The way social workers in Liverpool are being left to respond to child protection concerns is “unacceptable” and “not compliant” with statutory guidance, inspectors have warned.
A joint targeted area inspection of agencies, carried out by Ofsted, the Care Quality Commission, HMI Constabulary and HMI Probation, found a joint unit set up by police and social services to work with children at risk of serious harm had failed to consider joint investigations at the point of referral, and instead left social workers to make initial assessments without police input.
The inspectors’ report said: “Social workers undertake the assessment or investigation as a single agency. It is only if there is evidence of an offence that the police will become involved, following a further strategy discussion.
“Such practice is unacceptable; it is not compliant with ‘Working Together’ and it contributes to delays in identifying (and so protecting) children and young people at risk of harm.”
The deep-dive inspection, which had a focus on child sexual exploitation, found some evidence of “strong collaboration” between agencies but warned of “serious and widespread” deficiencies across the partnership.
Inspectors found a “failure of management” in children’s services had led to a lack of clarity over child protection strategy meetings. As a result there was “duplication and delay in progressing work”, with some children waiting weeks before receiving effective interventions to reduce harm.
Inspectors also found agencies showed a lack of urgency in speaking to victims after allegations were made and warned of “repeated failures” by the police to speak to suspects about specific allegations of sexual exploitation.
Across agencies, confusion around thresholds and capacity issues had created drift and delay when assessing risk. Referrals to social care “were not of consistently good quality”, inspectors said. The majority of referrals were made as a result of a telephone call, when an agreed multi-agency referral form should have been used.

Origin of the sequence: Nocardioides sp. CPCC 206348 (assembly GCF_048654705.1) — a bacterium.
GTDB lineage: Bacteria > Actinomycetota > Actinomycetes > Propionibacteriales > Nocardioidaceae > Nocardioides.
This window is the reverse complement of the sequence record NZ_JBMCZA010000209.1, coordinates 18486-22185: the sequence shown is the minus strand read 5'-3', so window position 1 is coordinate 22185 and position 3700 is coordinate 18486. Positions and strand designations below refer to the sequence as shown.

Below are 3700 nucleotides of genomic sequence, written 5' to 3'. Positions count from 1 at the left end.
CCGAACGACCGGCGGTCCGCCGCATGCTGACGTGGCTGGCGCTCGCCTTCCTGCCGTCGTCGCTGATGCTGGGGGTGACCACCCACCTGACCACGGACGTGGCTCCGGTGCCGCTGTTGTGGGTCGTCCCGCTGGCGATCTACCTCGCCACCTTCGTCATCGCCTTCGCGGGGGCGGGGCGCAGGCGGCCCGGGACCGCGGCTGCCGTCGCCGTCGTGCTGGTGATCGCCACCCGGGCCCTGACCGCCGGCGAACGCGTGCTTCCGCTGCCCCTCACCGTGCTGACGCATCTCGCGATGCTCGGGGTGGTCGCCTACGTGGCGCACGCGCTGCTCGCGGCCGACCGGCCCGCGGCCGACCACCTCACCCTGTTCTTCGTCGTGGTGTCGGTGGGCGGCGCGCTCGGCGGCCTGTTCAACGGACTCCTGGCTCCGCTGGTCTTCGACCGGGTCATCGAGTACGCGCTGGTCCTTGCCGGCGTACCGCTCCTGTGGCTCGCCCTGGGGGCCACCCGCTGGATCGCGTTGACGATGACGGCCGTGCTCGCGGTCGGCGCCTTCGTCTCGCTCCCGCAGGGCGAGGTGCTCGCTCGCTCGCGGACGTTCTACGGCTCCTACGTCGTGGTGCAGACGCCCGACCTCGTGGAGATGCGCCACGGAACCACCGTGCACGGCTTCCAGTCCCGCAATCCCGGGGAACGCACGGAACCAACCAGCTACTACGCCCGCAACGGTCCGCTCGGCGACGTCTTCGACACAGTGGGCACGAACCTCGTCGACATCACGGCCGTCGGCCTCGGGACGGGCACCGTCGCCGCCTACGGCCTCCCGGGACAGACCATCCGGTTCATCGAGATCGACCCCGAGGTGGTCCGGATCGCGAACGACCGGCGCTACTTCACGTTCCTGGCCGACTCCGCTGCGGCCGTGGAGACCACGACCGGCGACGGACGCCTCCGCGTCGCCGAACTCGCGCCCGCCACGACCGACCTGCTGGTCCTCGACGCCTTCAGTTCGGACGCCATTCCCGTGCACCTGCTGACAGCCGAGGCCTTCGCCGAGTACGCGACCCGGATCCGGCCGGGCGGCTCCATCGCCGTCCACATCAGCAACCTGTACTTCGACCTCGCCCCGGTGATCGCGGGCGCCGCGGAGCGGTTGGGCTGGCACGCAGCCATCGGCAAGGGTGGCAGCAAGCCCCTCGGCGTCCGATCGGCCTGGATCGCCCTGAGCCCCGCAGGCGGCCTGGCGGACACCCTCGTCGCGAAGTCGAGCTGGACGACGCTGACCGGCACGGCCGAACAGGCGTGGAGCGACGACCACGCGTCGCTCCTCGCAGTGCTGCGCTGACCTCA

“Vital information to inform decision making is not captured. In most cases, it is not clear if consent has been obtained from families prior to the referral.”
A high volume of referrals had caused delays in the multi-agency safeguarding hub process, the inspection found, and high caseloads for frontline assessment teams had caused delays in some children being seen.
“This is a result of a six-month period when work could not be transferred from the assessment teams to court care planning teams because of staff shortages,” the inspection concluded.
The report noted that a new children in need team had been established by senior managers to reduce caseloads, and enable social workers to improve assessment quality. Resources for the services were also being protected, with £6m being used from the council’s reserves, it added.
Responding to the report, Barry Kushner, cabinet member for children’s services at Liverpool council, said: “Although inspectors have pointed to the good work happening, particularly around awareness raising of the issue of [child sexual exploitation], we clearly have more to do in developing our partnership working and we are on with tackling that.
“We have already drawn up a detailed action plan to address the findings, and we will be regularly reviewing the progress.”